Rick now has full control of the “memory” they are trapped in and reveals that the entire time he was fooling them. What is ironic about this is that Rick is physically trapped in a machine that allows them direct access to his brain. This is to say while they are “inside his brain,” because Rick was hustling them this whole time, he was actually inside their heads!
Gotta Go Take a Sh*t…
After escaping the Brainalyzer, Rick suddenly needs to use the bathroom on Level 9. This is obviously a social engineering exploit. Restrooms are often located behind security barriers. However, if there is a kind reception person, they can usually be talked into letting you go through to use the bathroom; at which that point, you’ve bypassed security and you’re in! A very old trick, Kevin Mitnick
would probably giggle to see Rick haphazardly employ this tactic.
Rick social engineering his way to level 9
The allegory becomes a little more obvious after this scene. Starting from a subtle, nuanced example of a security exploit (by the depth of the metaphor) the plot switches to a more obvious and almost sloppy “gotta go take a sh*t ,” with Rick literally declaring his intention at the end of the episode (speaking in an encapsulating fashion). This “escalation” is a common cadence to security attacks (starting small, ending big): you always start from a small crack and chip away until you have Domain Admin rights. Every hacker knows that!
Just before Rick can make use of the password, he is interrupted by assassins from the council of Ricks. Quickly, he escapes in what is a literal instantiation of an authentication replay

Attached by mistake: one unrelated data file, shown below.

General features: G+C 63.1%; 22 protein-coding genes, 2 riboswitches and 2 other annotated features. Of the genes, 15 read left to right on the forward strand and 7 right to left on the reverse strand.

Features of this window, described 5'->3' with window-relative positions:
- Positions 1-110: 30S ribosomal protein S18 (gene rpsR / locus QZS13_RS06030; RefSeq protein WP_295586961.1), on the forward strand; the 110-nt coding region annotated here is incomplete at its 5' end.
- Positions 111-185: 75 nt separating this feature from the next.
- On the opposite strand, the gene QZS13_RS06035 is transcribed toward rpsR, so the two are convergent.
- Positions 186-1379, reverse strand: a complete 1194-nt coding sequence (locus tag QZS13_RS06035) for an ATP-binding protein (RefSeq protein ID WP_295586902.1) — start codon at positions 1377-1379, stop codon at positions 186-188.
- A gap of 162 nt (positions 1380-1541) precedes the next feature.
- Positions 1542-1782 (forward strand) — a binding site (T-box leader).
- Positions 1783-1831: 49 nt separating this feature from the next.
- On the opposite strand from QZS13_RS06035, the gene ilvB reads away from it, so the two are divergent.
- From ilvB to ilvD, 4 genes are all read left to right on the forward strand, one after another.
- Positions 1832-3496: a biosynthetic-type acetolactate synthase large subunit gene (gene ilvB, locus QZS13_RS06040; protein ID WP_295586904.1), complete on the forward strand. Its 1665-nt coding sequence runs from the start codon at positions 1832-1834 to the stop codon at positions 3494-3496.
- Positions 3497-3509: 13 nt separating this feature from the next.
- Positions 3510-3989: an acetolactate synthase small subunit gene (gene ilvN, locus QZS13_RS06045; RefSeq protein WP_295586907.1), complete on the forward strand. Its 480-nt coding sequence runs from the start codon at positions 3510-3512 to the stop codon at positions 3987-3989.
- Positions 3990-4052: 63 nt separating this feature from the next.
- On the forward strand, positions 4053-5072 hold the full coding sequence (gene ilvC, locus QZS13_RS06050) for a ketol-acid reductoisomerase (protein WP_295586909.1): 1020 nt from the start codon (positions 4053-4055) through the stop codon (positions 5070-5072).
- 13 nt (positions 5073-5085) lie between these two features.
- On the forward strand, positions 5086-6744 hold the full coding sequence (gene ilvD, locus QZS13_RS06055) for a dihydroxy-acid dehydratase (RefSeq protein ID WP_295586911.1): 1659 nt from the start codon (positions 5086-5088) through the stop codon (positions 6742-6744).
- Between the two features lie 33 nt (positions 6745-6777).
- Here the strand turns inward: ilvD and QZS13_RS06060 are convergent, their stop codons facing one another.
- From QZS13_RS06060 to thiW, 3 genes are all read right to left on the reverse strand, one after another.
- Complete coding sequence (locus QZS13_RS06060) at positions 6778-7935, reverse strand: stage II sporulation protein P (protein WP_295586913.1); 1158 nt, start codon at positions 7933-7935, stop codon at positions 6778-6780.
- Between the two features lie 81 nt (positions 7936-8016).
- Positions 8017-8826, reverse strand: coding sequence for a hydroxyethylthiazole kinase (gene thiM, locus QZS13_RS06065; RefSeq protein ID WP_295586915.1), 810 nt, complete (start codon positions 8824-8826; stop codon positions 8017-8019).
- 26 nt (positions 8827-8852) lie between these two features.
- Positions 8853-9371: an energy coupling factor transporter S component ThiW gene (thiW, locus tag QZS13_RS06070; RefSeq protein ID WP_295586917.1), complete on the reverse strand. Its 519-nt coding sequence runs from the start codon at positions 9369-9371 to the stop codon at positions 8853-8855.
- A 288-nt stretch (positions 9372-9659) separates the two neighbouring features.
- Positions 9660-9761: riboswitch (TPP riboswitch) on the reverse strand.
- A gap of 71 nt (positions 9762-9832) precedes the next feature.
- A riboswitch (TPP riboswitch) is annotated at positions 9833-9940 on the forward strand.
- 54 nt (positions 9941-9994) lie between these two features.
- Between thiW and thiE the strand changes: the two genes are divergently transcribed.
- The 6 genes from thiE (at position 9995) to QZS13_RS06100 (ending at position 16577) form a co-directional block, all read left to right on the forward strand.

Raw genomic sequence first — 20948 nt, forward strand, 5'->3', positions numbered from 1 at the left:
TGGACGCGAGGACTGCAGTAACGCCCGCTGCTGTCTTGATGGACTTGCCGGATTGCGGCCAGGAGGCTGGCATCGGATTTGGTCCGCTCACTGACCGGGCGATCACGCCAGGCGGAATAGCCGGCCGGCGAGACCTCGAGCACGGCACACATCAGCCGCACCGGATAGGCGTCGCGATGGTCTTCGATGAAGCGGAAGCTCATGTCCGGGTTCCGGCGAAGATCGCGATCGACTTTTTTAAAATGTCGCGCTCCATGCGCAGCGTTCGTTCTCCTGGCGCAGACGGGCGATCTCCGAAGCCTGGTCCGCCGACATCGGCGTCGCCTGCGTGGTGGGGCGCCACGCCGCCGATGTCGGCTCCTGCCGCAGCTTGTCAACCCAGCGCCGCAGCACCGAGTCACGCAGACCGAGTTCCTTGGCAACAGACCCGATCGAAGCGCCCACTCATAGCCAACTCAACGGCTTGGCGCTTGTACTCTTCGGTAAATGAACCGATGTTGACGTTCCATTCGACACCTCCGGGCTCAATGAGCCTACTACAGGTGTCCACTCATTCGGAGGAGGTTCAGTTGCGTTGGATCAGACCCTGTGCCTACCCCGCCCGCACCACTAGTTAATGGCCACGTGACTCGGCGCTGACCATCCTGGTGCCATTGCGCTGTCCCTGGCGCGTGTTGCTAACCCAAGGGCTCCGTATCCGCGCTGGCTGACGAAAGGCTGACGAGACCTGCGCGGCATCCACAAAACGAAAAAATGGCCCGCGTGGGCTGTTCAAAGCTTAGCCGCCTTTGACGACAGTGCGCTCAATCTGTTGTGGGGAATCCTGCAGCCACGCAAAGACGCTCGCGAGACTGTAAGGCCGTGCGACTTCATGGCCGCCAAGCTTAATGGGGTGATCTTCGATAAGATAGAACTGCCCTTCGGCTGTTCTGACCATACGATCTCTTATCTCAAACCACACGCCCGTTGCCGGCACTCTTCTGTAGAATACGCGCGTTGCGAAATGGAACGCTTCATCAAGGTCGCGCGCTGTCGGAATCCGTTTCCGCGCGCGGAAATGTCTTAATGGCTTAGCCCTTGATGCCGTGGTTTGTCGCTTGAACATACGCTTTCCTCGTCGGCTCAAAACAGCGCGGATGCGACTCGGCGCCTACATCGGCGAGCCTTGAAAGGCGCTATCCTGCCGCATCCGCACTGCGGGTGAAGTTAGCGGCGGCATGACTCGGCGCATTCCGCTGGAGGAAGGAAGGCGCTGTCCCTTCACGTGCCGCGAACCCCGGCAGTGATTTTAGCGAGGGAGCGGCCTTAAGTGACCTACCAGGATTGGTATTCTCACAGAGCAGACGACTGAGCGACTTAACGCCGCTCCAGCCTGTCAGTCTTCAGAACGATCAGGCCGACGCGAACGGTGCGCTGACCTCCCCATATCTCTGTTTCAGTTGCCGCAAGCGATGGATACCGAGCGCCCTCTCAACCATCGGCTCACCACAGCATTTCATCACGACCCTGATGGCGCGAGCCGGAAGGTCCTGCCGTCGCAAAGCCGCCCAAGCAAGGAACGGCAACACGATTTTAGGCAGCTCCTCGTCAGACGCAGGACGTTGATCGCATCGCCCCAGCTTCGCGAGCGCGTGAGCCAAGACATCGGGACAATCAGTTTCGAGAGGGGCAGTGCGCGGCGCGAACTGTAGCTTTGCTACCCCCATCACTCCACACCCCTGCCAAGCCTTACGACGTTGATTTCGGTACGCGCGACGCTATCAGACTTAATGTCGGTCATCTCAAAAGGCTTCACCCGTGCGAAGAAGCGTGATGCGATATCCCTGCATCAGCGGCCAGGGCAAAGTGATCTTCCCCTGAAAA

or a kind of “session hijacking” attack. Here Rick swaps identities with someone in the group that is trying to catch him, thereby, tricking them into killing the wrong person. Rick has now gone from an interrogator in the prison to a member of SEAL Team Rick. One epic privilege escalation attack!
The Privilege Escalation Attack
After killing the entire SEAL team, he makes his way to the citadel as Rick D99. He then pulls off another obvious privilege escalation attack by specifically asking for someone with a certain level of “higher” clearance.
Rick Phone Phreaking/Hardware Hacking his way into the citadel
Assuming this role, he then moves to gain control of the entire domain and jokes about how bad the system design is (another jab at information security engineering). The design flaw here is that there is no further authentication or oversight needed to perform an incredibly dangerous function; you just walk up to it and press the right buttons – no, executive calls, no approval process…just buttons! He abuses this design as a citadel employee to teleport the entire citadel straight into the galactic prison he just escaped from, causing a massive war between the citadel and the galactic prison.
The person in the center here looks strikingly similar to Rick in the previous image. The armor, the hair. Some might recognize the “Butter Robot”-esque android being built in the background. This is the site banner for DefCon
the world’s biggest hacking conference :).
The BitFlip Attack
Following this, Rick makes his way to Level 9, finally admitting his entire scheme was all an elaborate ploy to in fact “get Level 9 access without a password!” He explains his entire chain of exploits as a revenge arch triggered by the citadel interrupting his imminent access to Level 9 by the attempted assassination. Having gained Level 9 access, Rick uses what could be seen as another very old security attack called “Bit Flipping.” This term is sometimes used to loosely refer to attacks that can deterministically change something’s state in a way that affects security. Usually, these “states” are represented using simple Boolean values of 0 or 1. For example, Row Hammer
has been exploited to flip bits in a table that holds security relevant information. Effectively, this is what Rick is doing with the currency value: flipping a 1 bit to 0. A small error that eventually topples an entire federation. Start small, end big!
That’s it for now, until I dig up more macabre information security or extra-scientific analogies.
This blog was originally written and posted on September 25, 2017 by Keith Makan
and is reproduced here with his express permission.